2.9.  No way to easily decide whether a change is Backward
           Compatible  . . . . . . . . . . . . . . . . . . . . . . .   7
     2.10. Early Warning about Removal . . . . . . . . . . . . . . .   8
   3.  The Solution  . . . . . . . . . . . . . . . . . . . . . . . .   8
     3.1.  SEMVER Semantic Versioning  . . . . . . . . . . . . . . .   9
     3.2.  Updates to YANG 1.1 status statement  . . . . . . . . . .  11
     3.3.  Updating the YANG 1.1 Module Update rules . . . . . . . .  11
     3.4.  The Derived Semantic Version  . . . . . . . . . . . . . .  11
     3.5.  Import by Semantic Version  . . . . . . . . . . . . . . .  12
   4.  Open Issues . . . . . . . . . . . . . . . . . . . . . . . . .  13
   5.  Semantic Version Extension YANG Module  . . . . . . . . . . .  14
   6.  Contributors  . . . . . . . . . . . . . . . . . . . . . . . .  16
   7.  Security Considerations . . . . . . . . . . . . . . . . . . .  16
   8.  IANA Considerations . . . . . . . . . . . . . . . . . . . . .  17
   9.  References  . . . . . . . . . . . . . . . . . . . . . . . . .  17
     9.1.  Normative References  . . . . . . . . . . . . . . . . . .  17
     9.2.  Informative References  . . . . . . . . . . . . . . . . .  17
   Authors' Addresses  . . . . . . . . . . . . . . . . . . . . . . .  18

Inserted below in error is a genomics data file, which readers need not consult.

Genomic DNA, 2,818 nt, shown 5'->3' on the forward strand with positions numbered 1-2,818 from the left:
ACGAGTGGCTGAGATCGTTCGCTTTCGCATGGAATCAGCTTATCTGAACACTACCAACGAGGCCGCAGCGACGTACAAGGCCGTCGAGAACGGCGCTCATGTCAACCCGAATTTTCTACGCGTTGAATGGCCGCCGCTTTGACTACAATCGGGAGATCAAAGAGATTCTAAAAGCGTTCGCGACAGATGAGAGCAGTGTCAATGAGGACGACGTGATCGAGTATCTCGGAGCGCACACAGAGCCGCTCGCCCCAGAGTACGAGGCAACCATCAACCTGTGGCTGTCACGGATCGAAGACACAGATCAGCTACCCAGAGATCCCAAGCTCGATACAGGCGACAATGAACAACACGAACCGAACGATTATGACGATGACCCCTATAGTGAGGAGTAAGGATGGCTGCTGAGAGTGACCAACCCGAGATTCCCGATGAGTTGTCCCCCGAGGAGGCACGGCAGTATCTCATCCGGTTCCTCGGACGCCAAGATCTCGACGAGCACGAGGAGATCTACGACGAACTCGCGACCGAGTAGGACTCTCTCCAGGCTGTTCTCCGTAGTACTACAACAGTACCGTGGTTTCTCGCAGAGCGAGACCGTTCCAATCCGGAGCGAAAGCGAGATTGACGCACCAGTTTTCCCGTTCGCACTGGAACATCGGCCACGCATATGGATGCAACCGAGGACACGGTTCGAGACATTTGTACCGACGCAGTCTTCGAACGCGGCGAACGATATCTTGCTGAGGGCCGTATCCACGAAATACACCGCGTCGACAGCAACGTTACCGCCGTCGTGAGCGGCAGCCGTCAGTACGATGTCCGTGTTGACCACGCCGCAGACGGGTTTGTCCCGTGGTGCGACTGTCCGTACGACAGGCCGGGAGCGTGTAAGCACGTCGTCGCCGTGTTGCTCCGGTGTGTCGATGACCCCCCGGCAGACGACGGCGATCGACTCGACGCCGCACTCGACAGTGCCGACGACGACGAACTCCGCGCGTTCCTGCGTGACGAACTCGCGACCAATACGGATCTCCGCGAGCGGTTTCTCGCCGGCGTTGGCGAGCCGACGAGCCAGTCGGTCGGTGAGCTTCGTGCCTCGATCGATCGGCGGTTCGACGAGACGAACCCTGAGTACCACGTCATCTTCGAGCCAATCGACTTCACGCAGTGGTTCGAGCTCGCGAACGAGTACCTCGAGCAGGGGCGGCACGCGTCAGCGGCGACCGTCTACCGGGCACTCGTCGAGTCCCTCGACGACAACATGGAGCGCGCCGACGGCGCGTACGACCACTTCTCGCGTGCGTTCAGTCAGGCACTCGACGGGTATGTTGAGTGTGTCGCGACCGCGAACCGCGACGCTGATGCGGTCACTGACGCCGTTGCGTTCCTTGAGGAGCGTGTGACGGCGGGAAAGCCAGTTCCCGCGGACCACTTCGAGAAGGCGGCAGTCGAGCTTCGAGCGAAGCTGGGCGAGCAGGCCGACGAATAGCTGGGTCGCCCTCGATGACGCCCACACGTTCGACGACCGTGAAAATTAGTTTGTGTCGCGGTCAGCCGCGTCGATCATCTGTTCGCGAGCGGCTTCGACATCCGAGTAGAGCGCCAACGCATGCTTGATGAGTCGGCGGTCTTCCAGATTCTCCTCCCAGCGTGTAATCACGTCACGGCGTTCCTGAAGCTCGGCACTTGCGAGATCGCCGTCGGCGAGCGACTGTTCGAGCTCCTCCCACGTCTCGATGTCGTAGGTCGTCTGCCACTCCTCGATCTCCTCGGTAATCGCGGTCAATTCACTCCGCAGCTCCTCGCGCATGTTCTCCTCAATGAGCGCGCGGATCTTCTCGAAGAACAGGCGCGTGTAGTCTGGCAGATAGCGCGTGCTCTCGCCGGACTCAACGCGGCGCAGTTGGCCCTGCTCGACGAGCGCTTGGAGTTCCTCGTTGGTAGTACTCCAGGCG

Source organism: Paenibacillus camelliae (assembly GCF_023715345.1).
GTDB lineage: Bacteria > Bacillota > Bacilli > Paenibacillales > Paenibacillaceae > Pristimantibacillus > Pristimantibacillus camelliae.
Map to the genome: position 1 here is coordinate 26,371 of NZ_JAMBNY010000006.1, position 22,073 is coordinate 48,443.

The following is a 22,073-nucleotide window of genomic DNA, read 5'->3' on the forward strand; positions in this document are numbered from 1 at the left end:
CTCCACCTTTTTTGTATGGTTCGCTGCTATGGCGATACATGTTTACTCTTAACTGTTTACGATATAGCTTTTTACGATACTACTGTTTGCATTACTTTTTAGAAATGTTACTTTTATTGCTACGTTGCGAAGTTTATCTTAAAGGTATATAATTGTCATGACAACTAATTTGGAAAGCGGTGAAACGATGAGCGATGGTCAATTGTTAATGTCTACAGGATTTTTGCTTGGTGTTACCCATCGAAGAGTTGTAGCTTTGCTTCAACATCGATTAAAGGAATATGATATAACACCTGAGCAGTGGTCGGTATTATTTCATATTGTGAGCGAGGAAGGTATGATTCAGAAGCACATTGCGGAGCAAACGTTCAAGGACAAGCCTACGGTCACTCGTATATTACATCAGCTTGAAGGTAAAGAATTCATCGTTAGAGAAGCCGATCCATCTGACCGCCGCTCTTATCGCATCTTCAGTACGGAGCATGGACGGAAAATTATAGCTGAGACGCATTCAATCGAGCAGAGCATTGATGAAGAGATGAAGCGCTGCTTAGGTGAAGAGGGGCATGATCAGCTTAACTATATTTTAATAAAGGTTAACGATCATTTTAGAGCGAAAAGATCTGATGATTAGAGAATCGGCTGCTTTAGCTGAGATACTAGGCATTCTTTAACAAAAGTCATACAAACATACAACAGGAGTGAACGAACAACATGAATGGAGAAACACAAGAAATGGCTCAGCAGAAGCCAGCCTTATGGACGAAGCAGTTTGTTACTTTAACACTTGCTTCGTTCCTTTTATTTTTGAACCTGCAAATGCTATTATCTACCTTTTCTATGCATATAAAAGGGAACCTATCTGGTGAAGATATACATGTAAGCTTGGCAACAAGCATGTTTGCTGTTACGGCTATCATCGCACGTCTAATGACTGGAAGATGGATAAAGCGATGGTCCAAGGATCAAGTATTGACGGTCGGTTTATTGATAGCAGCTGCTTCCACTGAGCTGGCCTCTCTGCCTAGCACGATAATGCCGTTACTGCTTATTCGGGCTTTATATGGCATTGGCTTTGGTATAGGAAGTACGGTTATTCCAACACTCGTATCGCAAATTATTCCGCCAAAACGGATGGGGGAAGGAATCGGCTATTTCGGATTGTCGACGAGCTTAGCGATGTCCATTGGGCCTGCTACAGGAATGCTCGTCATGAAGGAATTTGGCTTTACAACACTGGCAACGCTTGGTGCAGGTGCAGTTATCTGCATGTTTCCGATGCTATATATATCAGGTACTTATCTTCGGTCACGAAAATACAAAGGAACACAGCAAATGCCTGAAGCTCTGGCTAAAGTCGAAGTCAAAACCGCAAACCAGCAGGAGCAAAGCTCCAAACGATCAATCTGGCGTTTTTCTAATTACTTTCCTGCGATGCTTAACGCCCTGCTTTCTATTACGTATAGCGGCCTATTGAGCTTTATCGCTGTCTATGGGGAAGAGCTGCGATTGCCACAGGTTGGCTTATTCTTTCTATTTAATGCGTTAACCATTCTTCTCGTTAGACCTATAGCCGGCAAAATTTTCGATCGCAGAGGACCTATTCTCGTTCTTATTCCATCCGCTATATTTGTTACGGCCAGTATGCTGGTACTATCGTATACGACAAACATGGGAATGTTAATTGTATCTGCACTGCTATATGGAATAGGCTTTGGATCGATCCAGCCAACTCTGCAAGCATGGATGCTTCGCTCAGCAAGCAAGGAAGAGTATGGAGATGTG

1.  Introduction

   The YANG data modeling language [RFC7950] specifies strict rules for
   updating YANG modules (see section 11 "Updating a Module").  Citing a
   few of the relevant rules:

   1.  "As experience is gained with a module, it may be desirable to
       revise that module.  However, changes to published modules are
       not allowed if they have any potential to cause interoperability
       problems between a client using an original specification and a
       server using an updated specification."

   2.  "Note that definitions contained in a module are available to be
       imported by any other module and are referenced in "import"

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       statements via the module name.  Thus, a module name MUST NOT be
       changed.  Furthermore, the "namespace" statement MUST NOT be
       changed, since all XML elements are qualified by the namespace."

   3.  "Otherwise, if the semantics of any previous definition are
       changed (i.e., if a non-editorial change is made to any
       definition other than those specifically allowed above), then
       this MUST be achieved by a new definition with a new identifier."

   4.  "deprecated indicates an obsolete definition, but it permits new/
       continued implementation in order to foster interoperability with
       older/existing implementations."

   What are the consequences?

   1.  Ideally, the YANG module names should not be changed due the
       importance of not changing the automation code in case of import